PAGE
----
The Islamic State of Iraq and Al-Sham (ISIS) has relentlessly targeted the isolated Kuweires Military Airbase for the last two years; however, as of recently, the terrorist group has launched some of their fiercest attacks on the Syrian Arab Army’s (SAA) positions, emulating their first assault on this airport in late 2013 when they took complete control of the Deir Hafer Plains in the Aleppo Governorate’s eastern countryside.

Despite the repeated attempts to break-through the Syrian Armed Forces’ frontline defenses at the Kuweires Military Airport, ISIS has been consistently unsuccessful in this military endeavor that has cost them well-over 175 armed combatants since the advent of the month of August when they first announced this full-scale offensive.

While the death toll for ISIS is rather high – given it is only three weeks into the fighting – the Syrian Arab Army’s casualty figures have also caused great concern for the soldiers entrenched inside the Kuweires Military Airbase, as they have a limited number of men (est. 750) to combat the terrorist group’s large forces that continue to replenish their lost combatants.

According to a military source in the Aleppo Governorate, 71 Syrian Arab Army soldiers have been reportedly killed in the month of August; this number is double the total number of soldiers killed at the Kuweires Military Airport all year.

In fact, these soldiers inside the Kuweries Military Airport were once cadets that were undergoing a rigorous training regiment to be inducted into the Syrian Arab Army’s “Air Defense Corps’; however, in 2011, this changed when the violence led to a brutal civil war.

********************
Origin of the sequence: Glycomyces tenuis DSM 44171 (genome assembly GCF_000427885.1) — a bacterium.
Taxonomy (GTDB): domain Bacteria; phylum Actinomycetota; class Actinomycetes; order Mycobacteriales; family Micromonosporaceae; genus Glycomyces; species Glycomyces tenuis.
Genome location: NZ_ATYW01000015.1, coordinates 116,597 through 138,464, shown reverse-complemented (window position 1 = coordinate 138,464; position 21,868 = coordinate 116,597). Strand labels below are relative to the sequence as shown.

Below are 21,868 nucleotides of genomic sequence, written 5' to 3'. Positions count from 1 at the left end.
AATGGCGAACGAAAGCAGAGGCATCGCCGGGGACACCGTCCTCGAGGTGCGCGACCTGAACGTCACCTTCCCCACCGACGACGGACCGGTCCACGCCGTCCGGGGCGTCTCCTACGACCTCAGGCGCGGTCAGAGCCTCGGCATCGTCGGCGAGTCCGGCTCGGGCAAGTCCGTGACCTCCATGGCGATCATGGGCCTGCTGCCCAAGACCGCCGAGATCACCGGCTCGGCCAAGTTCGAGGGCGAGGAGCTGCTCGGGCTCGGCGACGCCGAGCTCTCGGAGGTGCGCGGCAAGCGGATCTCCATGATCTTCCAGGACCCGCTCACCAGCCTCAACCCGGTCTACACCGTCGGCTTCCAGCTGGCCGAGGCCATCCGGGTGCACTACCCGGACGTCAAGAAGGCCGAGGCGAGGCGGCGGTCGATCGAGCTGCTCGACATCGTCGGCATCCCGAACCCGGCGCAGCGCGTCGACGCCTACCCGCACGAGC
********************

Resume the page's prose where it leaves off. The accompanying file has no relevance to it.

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For four years, the soldiers at the Kuweries Military Airbase have not left the parameters of the airport; they have been confined to the dilapidated barriers that protect the airport from the encroaching enemy combatants.

The three year long defense of the Kuweries Military Airbase has been remarkable; however, the question remains “how long can they hold” – there are no supply lines to the airport and no path to retreat for the soldiers.

Any hope of lifting the siege of the Kuweires Military Airbase rests on the shoulders of the Syrian Arab Army soldiers entrenched to the east of the Al-Safira District; if they are unable to break-through ISIS’ defensive corridor, then the month of September could be potentially bloodier than August.

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